While it’s clear the deer are here to stay, that doesn’t mean there isn’t anything you can do to stop them. Fortunately, there are three key strategies you can implement to limit deer damage in your garden this season.
Excluding deer from the garden is the most successful management tool gardeners can employ. A good fence is a gardener’s best friend where deer are concerned.
Electric fencing is one effective option. A single shock may be enough to train a deer to keep away from the garden. Just make sure the fence is visible to both deer and people.
A startled deer may run through an electric fence that it can’t see. If you are concerned about pets or children contacting an electric fence, you can try constructing an upright fence instead.
The height of an upright fence is its most important feature. White-tailed deer can jump up to 8 feet high, so fences must be at least this height. There are literally dozens of fencing materials that will work including wood, wire, mesh and heavy-duty plastic netting.
If there is one particular plant in the landscape that deer frequently browse on, you may find that it is more economical to build a cage around that individual plant. Simply drive a few stakes into the ground and surround those securely with mesh.
Evergreen plants that deer find appetizing, like arborvitae and holly, can be wrapped with burlap to protect them from winter winds and deer browsing. Applying repellents is another way of dealing with deer.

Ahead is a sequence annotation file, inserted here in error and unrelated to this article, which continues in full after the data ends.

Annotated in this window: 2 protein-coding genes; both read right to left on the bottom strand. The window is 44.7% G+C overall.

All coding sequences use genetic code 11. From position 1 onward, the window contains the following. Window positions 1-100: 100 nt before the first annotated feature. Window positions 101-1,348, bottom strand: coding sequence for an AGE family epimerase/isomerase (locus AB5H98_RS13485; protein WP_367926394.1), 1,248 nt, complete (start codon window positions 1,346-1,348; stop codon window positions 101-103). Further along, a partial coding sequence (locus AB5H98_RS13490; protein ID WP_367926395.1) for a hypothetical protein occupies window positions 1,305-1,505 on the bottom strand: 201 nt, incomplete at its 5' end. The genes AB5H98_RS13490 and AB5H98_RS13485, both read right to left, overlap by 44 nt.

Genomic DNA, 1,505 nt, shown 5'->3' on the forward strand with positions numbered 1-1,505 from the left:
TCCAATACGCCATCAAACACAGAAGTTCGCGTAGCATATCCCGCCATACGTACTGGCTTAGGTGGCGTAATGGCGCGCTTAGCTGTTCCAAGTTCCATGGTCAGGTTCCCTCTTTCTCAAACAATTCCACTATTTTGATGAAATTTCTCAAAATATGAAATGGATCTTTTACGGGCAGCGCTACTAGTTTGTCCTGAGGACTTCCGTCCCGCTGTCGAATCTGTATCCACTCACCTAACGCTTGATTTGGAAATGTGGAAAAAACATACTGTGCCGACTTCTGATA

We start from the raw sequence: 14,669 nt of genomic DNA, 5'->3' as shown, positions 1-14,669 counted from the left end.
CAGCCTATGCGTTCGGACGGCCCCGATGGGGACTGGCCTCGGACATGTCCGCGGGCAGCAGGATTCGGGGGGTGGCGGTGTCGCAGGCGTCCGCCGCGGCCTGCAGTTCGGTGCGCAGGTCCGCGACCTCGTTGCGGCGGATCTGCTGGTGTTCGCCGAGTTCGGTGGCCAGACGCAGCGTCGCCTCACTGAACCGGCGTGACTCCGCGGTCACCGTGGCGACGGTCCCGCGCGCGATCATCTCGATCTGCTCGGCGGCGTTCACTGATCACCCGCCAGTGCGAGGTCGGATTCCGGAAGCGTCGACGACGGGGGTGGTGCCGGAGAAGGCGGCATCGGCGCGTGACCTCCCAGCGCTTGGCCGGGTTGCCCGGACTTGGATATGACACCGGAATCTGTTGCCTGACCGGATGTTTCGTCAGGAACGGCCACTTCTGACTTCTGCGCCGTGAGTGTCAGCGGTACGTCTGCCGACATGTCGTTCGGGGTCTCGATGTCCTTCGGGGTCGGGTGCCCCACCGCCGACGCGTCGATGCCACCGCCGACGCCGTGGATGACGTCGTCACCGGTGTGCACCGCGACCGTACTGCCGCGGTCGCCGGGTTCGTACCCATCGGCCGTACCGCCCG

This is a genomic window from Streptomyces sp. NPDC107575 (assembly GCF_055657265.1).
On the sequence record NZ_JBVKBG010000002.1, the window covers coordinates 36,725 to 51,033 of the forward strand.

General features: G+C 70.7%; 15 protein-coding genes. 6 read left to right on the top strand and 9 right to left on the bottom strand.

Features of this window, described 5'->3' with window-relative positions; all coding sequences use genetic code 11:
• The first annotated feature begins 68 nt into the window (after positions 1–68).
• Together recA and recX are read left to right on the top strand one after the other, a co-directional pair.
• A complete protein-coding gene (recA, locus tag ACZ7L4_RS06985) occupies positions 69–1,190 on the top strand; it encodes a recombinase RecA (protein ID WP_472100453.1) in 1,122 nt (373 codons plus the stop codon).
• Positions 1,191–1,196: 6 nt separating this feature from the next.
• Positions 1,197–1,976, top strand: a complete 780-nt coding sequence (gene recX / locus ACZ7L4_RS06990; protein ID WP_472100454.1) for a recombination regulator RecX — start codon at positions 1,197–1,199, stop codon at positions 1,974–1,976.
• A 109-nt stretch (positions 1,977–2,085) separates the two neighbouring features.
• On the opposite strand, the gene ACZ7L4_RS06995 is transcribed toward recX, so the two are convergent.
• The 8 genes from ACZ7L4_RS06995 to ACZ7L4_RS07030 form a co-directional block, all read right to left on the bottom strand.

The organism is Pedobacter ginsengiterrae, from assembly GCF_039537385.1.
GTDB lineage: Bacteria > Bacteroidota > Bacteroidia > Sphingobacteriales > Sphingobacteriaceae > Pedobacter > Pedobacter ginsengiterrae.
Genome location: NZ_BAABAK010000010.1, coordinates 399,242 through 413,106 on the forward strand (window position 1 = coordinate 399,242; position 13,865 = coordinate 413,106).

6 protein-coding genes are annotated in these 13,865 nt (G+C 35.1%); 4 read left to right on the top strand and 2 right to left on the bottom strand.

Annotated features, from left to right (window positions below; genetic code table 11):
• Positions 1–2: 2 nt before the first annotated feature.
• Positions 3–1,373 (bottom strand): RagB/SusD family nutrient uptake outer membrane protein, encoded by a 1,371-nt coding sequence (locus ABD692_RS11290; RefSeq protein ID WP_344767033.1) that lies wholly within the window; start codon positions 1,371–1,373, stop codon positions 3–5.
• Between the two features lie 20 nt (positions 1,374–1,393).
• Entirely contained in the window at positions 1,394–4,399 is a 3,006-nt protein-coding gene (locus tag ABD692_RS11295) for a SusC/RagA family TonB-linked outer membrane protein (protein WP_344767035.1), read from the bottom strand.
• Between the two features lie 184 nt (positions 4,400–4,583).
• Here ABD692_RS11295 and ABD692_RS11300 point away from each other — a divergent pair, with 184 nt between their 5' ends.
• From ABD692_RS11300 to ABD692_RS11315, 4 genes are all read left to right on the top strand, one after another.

The efficacy of repellents depends on how they are used, and reapplication is often necessary. Many repellents lose their effectiveness after rainfall or simply after a certain amount of time.
New growth that isn’t protected by a repellent may be in danger. Even in the best of circumstances, repellents will never eliminate deer damage but only help reduce it.
Contact repellents are applied directly to plants. Although mode of action differs, most deter deer by odor, taste or both. These should only be used on plants that are not for human consumption. There are many commercial formulations available, all of which should be applied and used as specified in the instructions.
Area repellents are those that can be placed in the vicinity of plants and whose odor is enough to deter deer browse. These types of repellents are usually less effective than contact formulations.
Bar soap and garlic “sticks” are frequently clipped or hung from the branches of plants that deer enjoy. If deer are only an occasional issue in your garden and there is plenty of other good stuff for them to eat nearby, you may find that area repellents will do the trick.
When all else fails, try growing plants that voles and deer largely ignore. When planting spring bulbs, choose types that are seldom bothered by wildlife such as daffodils, snow drops, glory-of-the-snow, Siberian squill, grape hyacinth and allium.
And, while yews and arborvitaes are generally irresistible to deer, spruce, fir and American hollies are largely avoided. Deer tend to avoid plants that are hairy, spiny tough or particularly aromatic.
The most important thing to remember is that all wildlife-proofing methods are more effective when they are used before problems start. Once animals learn to associate your garden with tasty plants, they will keep coming back.
However, if you deter them from your yard and garden early in the season, you’ll save yourself a lot of frustration and your garden will have a chance to thrive.
Got questions? UNH Cooperative Extension Education Center’s Info Line offers practical help finding answers for your lawn and garden questions. Call toll-free 877-398-4769, Monday through Friday,
9 a.m. to 2 p.m., or email firstname.lastname@example.org.